When executing a project, improvisation happens whenever we depart from the plan. Since most projects entail at least some small steps into unexplored territory, their plans are somehow incomplete or incorrect. When we discover the conflicts between a plan and reality, we halt and replan if we have time, and we improvise if we don't. We usually improvise.
Here is Part I of a set of guidelines and insights that help make improvisational approaches more effective. Part II explores project improvisation as a group process. Part III addresses connections between project improvisation and risk management. This Part I examines the fundamentals of project improvisation.
- Educate everyone in advance
- The defining characteristic of projects is that we've never done anything quite like them before. The inevitable surprises create a need to improvise. To view the need to improvise as either a defect in the plan or a defect in the planner is a critical error.
- Educate all concerned, in advance, that improvisation is a normal and natural part of project work. Attempting such education at the moment of need is counterproductive, because it seems like defensive rationalization.
- The plan ends when improvisation begins
- When improvisation begins, its effect on the parts of the plan in which we still believe are unknown. We have to take time to understand the full impact of the improvisation.
- While it's certainly possible that large portions of the plan can remain in place, the effects of improvisation can be subtle and unexpected. A thoughtful review of the entire plan is required.
- Denying improvisation leads to uncontrolled improvisation
- Some organizational cultures want to believe that improvisation has no place. Even when improvisation is happening, they deny its existence by calling it a replan. For instance, if six people revise in five days a plan that took thirty people six months to develop, can we seriously call it a replan? Such a revision is closer to improvisation than it is to replanning.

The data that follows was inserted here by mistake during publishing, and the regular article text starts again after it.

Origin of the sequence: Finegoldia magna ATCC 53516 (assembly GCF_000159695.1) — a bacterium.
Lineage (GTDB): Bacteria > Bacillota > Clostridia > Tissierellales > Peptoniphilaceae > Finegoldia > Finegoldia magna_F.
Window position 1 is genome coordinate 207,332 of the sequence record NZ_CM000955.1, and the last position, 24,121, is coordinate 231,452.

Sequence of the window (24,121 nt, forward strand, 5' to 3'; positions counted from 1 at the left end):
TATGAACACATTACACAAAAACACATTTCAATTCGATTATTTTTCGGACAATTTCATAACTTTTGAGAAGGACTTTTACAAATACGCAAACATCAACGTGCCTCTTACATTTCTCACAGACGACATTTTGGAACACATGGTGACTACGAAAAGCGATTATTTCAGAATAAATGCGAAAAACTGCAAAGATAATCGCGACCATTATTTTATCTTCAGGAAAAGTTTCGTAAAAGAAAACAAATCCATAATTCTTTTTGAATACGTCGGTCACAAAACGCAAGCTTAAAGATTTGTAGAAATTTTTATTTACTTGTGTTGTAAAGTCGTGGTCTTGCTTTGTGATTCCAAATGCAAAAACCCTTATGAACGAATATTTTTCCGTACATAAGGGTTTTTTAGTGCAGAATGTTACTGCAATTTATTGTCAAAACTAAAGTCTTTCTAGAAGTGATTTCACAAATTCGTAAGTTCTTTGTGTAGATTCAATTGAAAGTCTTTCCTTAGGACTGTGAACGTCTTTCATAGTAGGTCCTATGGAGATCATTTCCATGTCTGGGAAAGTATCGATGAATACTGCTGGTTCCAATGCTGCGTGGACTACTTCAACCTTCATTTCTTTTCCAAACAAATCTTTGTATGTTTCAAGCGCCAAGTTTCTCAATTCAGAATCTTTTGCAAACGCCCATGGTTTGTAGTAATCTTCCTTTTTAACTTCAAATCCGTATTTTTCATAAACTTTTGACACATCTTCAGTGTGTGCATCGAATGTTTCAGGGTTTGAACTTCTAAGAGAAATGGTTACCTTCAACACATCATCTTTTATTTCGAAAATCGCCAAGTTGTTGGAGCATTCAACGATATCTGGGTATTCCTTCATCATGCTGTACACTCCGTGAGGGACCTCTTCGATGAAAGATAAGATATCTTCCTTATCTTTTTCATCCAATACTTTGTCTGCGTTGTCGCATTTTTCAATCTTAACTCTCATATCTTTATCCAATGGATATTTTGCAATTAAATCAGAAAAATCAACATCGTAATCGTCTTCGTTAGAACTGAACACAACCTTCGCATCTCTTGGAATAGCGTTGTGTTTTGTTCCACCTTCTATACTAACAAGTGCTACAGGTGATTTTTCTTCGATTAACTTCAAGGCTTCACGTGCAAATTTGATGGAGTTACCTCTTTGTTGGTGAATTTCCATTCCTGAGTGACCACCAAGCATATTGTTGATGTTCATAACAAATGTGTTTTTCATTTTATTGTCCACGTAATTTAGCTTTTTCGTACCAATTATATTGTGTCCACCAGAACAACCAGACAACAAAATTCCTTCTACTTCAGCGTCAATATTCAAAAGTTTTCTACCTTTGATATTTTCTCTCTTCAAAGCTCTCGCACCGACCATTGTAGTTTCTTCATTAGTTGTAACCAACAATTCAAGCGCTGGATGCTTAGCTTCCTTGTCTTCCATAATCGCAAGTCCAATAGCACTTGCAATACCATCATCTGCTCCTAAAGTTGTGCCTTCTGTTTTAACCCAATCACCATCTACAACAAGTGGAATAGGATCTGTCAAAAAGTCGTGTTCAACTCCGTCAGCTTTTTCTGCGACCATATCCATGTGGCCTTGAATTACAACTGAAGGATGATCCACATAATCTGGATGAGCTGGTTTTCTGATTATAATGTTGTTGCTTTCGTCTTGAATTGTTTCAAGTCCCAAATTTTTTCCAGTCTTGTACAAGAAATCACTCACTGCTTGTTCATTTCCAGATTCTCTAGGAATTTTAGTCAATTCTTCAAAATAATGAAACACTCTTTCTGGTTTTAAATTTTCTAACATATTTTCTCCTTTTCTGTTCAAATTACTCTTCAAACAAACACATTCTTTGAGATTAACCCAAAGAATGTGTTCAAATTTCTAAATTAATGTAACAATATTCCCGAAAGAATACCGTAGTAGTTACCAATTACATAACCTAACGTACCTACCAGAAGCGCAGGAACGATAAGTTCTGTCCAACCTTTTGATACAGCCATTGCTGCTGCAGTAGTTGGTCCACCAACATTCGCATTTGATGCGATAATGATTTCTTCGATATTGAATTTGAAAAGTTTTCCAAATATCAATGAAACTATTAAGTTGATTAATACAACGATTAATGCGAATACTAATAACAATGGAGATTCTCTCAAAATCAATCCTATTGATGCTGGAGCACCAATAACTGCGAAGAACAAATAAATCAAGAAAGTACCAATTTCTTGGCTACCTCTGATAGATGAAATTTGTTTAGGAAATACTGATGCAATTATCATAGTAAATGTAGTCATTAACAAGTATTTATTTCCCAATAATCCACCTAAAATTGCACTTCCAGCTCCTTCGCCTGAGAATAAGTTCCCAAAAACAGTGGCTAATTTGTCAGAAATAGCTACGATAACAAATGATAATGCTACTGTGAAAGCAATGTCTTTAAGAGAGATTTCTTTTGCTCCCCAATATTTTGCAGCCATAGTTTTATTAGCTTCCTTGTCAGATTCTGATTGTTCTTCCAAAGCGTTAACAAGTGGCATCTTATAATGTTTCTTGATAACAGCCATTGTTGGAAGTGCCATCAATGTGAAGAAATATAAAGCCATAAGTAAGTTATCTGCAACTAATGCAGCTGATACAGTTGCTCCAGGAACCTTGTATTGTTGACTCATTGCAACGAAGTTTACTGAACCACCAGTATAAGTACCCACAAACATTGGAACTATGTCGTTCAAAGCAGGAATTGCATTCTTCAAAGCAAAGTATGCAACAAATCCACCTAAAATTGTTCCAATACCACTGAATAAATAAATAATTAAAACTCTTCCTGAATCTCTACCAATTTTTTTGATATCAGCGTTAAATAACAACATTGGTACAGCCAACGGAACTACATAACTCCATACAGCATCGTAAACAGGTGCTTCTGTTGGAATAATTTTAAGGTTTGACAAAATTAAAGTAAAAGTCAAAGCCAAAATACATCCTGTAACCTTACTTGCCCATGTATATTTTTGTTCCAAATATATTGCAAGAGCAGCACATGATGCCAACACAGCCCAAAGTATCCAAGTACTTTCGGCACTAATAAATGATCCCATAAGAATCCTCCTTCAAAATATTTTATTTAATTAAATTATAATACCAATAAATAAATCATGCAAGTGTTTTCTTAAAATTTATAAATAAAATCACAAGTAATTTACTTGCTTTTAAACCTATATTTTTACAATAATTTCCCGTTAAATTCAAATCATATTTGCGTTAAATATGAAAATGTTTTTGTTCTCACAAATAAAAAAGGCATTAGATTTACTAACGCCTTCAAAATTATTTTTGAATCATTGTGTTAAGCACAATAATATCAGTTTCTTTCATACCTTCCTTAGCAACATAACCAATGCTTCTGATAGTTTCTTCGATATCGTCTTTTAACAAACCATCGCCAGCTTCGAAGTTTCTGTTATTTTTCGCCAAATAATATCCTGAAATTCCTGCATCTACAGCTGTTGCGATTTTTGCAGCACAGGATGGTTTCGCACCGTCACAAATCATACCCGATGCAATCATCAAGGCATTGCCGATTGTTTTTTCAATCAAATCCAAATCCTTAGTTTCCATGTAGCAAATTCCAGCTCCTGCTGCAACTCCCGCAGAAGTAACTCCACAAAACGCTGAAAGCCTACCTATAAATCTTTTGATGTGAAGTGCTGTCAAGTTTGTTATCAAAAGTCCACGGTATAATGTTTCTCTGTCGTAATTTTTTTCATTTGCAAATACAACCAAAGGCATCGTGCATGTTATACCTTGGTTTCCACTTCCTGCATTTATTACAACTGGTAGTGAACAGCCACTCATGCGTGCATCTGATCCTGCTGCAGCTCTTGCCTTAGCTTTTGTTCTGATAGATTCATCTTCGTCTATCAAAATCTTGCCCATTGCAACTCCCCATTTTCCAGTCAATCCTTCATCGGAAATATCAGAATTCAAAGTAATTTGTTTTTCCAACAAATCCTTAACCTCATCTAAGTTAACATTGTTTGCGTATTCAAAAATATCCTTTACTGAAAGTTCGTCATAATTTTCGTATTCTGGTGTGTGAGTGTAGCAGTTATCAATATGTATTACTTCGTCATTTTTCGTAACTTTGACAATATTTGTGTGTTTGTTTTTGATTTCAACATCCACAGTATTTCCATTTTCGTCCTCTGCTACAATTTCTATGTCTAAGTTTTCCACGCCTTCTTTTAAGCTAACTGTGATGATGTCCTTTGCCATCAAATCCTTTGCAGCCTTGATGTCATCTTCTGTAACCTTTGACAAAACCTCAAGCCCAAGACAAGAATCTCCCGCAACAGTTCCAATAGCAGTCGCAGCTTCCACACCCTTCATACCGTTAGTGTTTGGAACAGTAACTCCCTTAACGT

- We usually do better at whatever we're doing if we're willing to admit we're doing it. If you're improvising, call it improvisation, and do whatever it takes to make it the best improvisation it can be.
- Past performance can be misleading
- Unless your We usually do better
at whatever we're doing
if we're willing to
admit we're doing itculture is already aware of project improvisation as a necessary and useful skill, it's likely that previous improvisations have gone unrecognized and uncontrolled. Performance might have been disappointing.
- Past performance can be misleading if it reflects uncontrolled, ad hoc improvisation. Distinguish such episodes from serious, coordinated, and thoughtful improvisations.
Effective improvisation requires individual skills and team skills. When a team starts improvising together, it relies more than ever on trust, communication, and inventiveness — all under pressure. Mastery of the improvisation regime requires education and practice. Next in this series Top Next Issue
Are your projects always (or almost always) late and over budget? Are your project teams plagued by turnover, burnout, and high defect rates? Turn your culture around. Read 52 Tips for Leaders of Project-Oriented Organizations, filled with tips and techniques for organizational leaders. Order Now!
Your comments are welcomeWould you like to see your comments posted here? rbrenPgdsjpDwnMtlSudXner@ChacicxXXwvChZvjuttKoCanyon.comSend me your comments by email, or by Web form.
About Point Lookout
Thank you for reading this article. I hope you enjoyed it and found it useful, and that you'll consider recommending it to a friend.
Support Point Lookout by joining the Friends of Point Lookout, as an individual or as an organization.
Do you face a complex interpersonal situation? Send it in, anonymously if you like, and I'll give you my two cents.
More articles on Project Management:
- Start a Project Nursery
- In a Project Nursery, professionals from across the entire organization collaborate to conceive of new